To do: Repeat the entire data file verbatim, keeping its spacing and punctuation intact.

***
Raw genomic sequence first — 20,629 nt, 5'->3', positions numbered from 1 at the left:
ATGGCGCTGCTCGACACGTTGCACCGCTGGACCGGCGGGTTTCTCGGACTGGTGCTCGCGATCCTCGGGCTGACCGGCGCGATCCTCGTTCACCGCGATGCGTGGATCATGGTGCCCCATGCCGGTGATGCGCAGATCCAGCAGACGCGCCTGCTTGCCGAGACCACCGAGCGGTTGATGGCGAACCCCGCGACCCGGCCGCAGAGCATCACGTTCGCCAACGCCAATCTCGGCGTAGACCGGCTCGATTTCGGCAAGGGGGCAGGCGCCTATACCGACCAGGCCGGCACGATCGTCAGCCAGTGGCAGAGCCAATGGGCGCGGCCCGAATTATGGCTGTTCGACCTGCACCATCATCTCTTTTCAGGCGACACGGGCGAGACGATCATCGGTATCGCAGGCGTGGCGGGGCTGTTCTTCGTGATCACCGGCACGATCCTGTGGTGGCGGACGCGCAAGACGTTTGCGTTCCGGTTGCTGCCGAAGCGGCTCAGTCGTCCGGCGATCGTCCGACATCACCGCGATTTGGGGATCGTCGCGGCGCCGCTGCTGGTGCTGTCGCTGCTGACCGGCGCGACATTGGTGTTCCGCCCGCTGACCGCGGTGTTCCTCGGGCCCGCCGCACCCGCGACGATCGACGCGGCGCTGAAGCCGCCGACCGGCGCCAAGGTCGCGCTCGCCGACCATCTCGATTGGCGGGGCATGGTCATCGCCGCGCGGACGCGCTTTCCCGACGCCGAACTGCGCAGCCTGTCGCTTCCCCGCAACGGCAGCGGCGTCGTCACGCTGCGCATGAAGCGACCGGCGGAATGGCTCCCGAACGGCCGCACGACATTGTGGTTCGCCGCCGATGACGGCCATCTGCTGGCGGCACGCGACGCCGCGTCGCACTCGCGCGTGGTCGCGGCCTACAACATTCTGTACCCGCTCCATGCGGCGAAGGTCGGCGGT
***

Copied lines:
Raw genomic sequence first — 20,629 nt, 5'->3', positions numbered from 1 at the left:
ATGGCGCTGCTCGACACGTTGCACCGCTGGACCGGCGGGTTTCTCGGACTGGTGCTCGCGATCCTCGGGCTGACCGGCGCGATCCTCGTTCACCGCGATGCGTGGATCATGGTGCCCCATGCCGGTGATGCGCAGATCCAGCAGACGCGCCTGCTTGCCGAGACCACCGAGCGGTTGATGGCGAACCCCGCGACCCGGCCGCAGAGCATCACGTTCGCCAACGCCAATCTCGGCGTAGACCGGCTCGATTTCGGCAAGGGGGCAGGCGCCTATACCGACCAGGCCGGCACGATCGTCAGCCAGTGGCAGAGCCAATGGGCGCGGCCCGAATTATGGCTGTTCGACCTGCACCATCATCTCTTTTCAGGCGACACGGGCGAGACGATCATCGGTATCGCAGGCGTGGCGGGGCTGTTCTTCGTGATCACCGGCACGATCCTGTGGTGGCGGACGCGCAAGACGTTTGCGTTCCGGTTGCTGCCGAAGCGGCTCAGTCGTCCGGCGATCGTCCGACATCACCGCGATTTGGGGATCGTCGCGGCGCCGCTGCTGGTGCTGTCGCTGCTGACCGGCGCGACATTGGTGTTCCGCCCGCTGACCGCGGTGTTCCTCGGGCCCGCCGCACCCGCGACGATCGACGCGGCGCTGAAGCCGCCGACCGGCGCCAAGGTCGCGCTCGCCGACCATCTCGATTGGCGGGGCATGGTCATCGCCGCGCGGACGCGCTTTCCCGACGCCGAACTGCGCAGCCTGTCGCTTCCCCGCAACGGCAGCGGCGTCGTCACGCTGCGCATGAAGCGACCGGCGGAATGGCTCCCGAACGGCCGCACGACATTGTGGTTCGCCGCCGATGACGGCCATCTGCTGGCGGCACGCGACGCCGCGTCGCACTCGCGCGTGGTCGCGGCCTACAACATTCTGTACCCGCTCCATGCGGCGAAGGTCGGCGGT